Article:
4. Laos -- "Laos" is, significantly, the Vietnamese word for "West." When the French occupied "Indochina" in the Nineteenth Century, they drew a convenient colonial border down the Mekong River, the traditional heart of the Vietnamese nation. Although differences in language, culture, and history across that border were and are trivial, the line and the political entities it created have proven sadly durable. Laos gained its independence separately from Vietnam when French Indochina dissolved in 1962.

5. Malaysia -- Nothing like modern Malaysia existed until well after World War II. What had traditionally been a bunch of local kingdoms became, during the colonial era, a bunch of local colonies under the British Empire. The peninsular part of the country merged as the Federation of Malaya in 1948, and then merged with the various island bits in 1963 to form Malaysia.

6. Mongolia -- Long having been a poor and exploited area under Chinese control, Mongolia -- or at least some ambitious Mongolian leaders -- took advantage of instability in China to declare independence in 1911. The Chinese marched back in in 1919, but then, after White Russians began using Mongolia as a base in 1920, the Soviet Union re-established an independent Mongolia as a nice, cozy communist client state in 1921.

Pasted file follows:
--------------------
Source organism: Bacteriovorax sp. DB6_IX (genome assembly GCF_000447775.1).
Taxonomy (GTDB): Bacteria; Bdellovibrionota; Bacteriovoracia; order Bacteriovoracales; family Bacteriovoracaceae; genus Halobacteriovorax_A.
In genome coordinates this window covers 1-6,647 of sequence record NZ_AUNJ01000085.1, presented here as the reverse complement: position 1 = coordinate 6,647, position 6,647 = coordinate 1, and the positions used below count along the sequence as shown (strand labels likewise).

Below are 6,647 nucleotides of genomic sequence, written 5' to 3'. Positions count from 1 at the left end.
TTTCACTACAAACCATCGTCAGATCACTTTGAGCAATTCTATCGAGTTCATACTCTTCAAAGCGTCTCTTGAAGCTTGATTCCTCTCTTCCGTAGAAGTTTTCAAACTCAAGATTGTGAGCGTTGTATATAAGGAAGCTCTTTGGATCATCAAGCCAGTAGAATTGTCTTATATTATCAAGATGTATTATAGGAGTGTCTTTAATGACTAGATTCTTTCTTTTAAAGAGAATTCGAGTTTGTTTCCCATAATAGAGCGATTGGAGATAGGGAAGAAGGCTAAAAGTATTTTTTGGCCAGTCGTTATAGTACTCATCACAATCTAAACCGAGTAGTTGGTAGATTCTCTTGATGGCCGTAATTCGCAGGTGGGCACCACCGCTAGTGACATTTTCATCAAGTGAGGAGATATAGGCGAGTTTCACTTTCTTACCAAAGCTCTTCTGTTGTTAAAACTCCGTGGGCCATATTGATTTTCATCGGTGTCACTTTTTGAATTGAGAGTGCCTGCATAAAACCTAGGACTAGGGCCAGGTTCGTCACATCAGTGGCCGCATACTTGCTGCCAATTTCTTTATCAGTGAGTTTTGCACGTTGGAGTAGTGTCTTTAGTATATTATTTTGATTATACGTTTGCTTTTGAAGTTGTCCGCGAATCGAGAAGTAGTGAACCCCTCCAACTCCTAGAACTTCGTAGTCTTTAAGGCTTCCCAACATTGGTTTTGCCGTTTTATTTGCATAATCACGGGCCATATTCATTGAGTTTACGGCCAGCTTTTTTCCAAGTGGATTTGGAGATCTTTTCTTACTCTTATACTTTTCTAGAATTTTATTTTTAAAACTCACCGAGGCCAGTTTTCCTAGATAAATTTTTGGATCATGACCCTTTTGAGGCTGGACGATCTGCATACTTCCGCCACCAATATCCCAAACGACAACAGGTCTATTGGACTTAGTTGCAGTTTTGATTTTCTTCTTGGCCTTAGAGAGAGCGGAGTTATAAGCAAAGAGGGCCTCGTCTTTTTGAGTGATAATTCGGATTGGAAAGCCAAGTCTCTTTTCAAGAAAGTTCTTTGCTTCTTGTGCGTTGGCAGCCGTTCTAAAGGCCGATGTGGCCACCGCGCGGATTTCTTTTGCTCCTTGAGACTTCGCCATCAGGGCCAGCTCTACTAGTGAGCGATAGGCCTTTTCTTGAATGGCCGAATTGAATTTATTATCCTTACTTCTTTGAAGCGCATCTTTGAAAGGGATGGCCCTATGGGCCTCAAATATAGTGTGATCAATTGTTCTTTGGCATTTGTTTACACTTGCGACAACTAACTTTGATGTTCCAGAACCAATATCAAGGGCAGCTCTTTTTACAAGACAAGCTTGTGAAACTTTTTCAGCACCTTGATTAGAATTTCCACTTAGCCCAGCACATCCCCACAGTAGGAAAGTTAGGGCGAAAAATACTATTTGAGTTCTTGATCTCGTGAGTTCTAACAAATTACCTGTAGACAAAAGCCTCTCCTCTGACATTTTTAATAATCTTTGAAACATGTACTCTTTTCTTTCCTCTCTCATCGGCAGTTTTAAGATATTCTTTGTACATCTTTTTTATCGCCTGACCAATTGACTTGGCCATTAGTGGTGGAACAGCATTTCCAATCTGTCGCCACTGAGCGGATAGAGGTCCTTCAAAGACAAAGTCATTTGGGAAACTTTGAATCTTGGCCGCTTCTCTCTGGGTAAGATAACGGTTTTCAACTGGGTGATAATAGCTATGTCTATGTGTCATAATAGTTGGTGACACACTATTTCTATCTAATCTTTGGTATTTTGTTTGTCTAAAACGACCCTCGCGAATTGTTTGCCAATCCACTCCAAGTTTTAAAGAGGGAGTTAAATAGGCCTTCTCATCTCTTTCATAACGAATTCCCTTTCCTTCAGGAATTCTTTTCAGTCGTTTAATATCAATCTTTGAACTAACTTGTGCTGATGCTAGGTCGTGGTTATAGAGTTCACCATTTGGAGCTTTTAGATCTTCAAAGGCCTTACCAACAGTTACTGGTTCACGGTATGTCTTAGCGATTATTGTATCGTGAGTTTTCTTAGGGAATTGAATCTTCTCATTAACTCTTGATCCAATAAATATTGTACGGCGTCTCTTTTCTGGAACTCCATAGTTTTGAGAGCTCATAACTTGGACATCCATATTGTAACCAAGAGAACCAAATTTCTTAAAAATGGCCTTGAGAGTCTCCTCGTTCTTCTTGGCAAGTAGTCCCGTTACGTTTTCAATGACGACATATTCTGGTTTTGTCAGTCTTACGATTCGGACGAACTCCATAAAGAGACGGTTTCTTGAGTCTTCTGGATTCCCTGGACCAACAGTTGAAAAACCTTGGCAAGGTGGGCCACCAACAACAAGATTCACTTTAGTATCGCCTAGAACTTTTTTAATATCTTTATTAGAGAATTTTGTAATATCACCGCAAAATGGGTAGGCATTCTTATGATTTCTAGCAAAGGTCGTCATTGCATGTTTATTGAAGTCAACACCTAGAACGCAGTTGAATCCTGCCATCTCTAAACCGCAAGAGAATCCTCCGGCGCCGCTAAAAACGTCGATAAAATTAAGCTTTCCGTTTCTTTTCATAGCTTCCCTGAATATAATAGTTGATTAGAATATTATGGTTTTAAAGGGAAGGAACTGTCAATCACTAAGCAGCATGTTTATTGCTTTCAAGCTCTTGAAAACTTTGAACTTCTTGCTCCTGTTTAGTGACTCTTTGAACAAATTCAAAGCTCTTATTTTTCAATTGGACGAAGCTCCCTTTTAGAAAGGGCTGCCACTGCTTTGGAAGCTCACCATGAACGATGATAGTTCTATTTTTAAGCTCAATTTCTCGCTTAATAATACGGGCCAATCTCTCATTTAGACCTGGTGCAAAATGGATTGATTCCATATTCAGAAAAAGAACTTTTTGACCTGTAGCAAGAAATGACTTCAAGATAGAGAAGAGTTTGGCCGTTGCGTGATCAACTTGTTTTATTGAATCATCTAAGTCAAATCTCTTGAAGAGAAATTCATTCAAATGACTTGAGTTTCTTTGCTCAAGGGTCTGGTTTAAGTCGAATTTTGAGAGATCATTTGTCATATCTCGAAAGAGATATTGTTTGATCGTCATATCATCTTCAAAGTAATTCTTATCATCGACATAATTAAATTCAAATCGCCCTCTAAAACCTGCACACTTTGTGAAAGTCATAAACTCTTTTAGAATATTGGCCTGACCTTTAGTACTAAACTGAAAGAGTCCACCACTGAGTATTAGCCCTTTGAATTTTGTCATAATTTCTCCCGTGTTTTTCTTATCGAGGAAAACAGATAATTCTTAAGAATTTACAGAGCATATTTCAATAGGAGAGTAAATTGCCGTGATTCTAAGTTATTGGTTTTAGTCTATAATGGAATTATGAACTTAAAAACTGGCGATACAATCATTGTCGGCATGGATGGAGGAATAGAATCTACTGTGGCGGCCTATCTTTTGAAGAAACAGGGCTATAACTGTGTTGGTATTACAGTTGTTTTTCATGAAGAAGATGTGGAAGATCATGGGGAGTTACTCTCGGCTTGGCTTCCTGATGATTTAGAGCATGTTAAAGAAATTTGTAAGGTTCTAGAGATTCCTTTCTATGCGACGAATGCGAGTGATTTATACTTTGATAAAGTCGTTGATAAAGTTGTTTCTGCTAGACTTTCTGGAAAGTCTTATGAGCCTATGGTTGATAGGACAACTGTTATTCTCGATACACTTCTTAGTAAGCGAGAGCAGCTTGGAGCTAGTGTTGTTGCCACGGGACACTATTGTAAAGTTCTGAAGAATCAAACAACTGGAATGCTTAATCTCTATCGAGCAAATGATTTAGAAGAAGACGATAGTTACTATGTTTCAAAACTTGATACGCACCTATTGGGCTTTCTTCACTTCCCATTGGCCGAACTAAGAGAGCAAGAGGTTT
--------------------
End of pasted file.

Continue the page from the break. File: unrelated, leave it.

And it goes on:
7. North Korea -- In the 20th Century, Korea was occupied as a virtual slave state by Imperial Japan. It was liberated after World War II by the Allied powers, who split the country into temporary administrative zones. Due to philosophical differences regarding the role of the state in a country's economy, however, the administrative zones hardened into separate countries which then endured a devastating war followed by a half century of mutual antagonism.